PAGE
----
It’s a familiar sight in Central Appalachia — streams that run orange, tainted by pollution from historic coal mining. At first glance, it’s almost pretty. Until you realize the iron oxide and high acidity are choking off aquatic life and tainting local watersheds.
In Truetown, home of the largest acid mine drainage (AMD) in Ohio, 1,000 gallons per minute gushes out of an abandoned mine, dumping 2.2 million pounds of iron into Sunday Creek each year. True Pigments is turning this pollution into a valuable commodity that will pay for stream restoration, create jobs in rural communities, and fund additional watershed restorations.
Our proprietary technology cleans streams by turning pollution into vibrant pigments for paint and other products. Our goal is to bring life back to these tainted streams while making the U.S. iron pigment supply chain more sustainable. Our technology and process can curb carbon emissions by creating a source of domestic iron oxide pigment production, decreasing the amount of iron needing to be mined or created through synthetic processes around the world. True Pigments was founded as a social enterprise of Rural Action in 2019 after years of research and collaboration with Ohio University and other public institutions.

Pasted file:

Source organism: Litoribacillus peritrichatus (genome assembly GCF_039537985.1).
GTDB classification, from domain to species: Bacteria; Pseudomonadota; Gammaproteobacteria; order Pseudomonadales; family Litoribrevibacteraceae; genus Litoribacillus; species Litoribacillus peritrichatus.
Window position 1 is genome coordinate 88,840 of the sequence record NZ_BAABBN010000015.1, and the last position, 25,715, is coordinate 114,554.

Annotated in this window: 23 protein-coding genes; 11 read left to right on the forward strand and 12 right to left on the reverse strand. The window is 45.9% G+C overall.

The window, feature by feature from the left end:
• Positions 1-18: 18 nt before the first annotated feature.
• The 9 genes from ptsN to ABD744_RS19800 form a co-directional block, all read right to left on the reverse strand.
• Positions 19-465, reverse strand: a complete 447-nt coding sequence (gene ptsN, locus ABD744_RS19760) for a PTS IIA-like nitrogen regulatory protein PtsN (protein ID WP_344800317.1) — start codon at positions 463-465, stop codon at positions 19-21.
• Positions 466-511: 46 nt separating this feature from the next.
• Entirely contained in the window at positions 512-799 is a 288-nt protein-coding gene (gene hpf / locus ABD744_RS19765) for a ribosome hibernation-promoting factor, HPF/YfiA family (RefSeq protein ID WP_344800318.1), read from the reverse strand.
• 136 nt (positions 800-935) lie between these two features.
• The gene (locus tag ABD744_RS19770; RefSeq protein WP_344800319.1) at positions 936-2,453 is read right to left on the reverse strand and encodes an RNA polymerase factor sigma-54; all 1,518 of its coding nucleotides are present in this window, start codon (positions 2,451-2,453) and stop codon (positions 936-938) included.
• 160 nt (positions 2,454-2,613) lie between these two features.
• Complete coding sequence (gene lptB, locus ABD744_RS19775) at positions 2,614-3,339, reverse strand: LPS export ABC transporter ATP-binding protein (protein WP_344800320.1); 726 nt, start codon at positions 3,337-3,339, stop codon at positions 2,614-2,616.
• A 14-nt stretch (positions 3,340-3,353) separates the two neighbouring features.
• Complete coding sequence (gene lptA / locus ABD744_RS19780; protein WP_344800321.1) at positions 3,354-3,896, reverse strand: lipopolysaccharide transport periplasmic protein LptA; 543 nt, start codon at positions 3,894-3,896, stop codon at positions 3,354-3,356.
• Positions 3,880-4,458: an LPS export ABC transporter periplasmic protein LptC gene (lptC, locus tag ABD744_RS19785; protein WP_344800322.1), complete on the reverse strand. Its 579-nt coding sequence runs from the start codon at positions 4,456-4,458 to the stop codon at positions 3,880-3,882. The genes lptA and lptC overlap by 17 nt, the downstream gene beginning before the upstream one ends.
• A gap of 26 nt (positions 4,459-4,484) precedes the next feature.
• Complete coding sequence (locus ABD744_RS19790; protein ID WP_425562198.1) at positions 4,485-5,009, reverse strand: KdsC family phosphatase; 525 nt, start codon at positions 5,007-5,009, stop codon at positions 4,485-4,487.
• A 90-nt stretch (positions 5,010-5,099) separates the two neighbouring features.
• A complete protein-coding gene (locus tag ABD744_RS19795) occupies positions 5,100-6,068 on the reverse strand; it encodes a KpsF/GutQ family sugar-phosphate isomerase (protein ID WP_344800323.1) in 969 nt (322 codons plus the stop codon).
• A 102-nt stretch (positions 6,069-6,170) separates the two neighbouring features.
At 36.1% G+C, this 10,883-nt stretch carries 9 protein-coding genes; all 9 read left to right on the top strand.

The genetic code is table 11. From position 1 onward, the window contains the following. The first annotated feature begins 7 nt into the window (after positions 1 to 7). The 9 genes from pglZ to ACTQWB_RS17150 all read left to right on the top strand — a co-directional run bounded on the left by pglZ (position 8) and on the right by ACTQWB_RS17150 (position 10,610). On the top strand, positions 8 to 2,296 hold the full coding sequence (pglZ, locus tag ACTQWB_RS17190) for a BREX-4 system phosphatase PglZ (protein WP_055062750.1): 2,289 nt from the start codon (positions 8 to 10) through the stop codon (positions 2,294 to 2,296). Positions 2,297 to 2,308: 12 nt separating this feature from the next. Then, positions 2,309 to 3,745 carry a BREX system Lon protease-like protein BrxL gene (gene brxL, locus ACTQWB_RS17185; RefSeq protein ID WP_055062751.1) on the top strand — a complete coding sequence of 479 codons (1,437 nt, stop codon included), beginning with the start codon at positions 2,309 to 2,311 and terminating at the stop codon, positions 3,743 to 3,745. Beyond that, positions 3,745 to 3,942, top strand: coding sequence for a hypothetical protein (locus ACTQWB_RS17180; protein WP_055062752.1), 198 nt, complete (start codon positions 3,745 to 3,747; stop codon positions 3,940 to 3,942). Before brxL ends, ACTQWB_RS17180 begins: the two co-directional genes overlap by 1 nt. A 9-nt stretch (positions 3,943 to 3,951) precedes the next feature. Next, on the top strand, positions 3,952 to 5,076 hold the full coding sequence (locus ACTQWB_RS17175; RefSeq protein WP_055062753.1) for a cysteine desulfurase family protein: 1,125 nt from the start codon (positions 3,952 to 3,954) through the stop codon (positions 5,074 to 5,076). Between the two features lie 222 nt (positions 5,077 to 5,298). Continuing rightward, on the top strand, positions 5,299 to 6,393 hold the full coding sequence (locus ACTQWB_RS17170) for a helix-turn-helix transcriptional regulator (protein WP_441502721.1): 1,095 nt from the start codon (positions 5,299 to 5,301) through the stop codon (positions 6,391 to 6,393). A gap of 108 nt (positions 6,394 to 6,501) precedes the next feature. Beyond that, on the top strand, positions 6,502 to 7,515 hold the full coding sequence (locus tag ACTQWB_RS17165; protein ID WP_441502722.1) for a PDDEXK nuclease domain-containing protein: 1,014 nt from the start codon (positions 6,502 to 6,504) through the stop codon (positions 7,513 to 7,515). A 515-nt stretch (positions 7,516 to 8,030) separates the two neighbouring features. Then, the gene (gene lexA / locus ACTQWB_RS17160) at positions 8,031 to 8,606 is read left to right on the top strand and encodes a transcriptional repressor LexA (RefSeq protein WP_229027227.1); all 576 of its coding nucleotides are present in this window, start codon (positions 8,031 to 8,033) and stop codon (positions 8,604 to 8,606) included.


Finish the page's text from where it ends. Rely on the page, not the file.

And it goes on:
The United States iron oxide pigments industry is valued at $335 million, and the United States uses about 240,000 tons of pigment each year, much of it imported from China. With our first plant, we will produce 1% of that consumption with a natural, sustainable process. Within three years, we anticipate being engaged in a region-wide marketing campaign to replace imported, mined iron oxide pigment with our U.S. produced pigments for the paint, concrete, and construction industries.
Other companies use passive systems such as settling ponds to precipitate iron out of mine water, then harvest the iron oxide. Our patent-pending technology is much different, operating more like a wastewater treatment system than a traditional AMD treatment system. We can harvest large amounts of iron and treat large amounts of water with relatively small space requirements when compared with passive systems.
In three years, the True Pigments facility at Truetown will be operational and cash-flow positive. We plan to employ at least five people with living wages and full benefits. Then we will identify similar discharges and do it again. And again. And again.
Journalists, investors, and potential partners can call us at 740-767-4938 or email True Pigments Director of Project Development Michelle Shively at firstname.lastname@example.org.
Members of the media seeking more information about True Pigments should contact Michelle Shively, director of project development, at email@example.com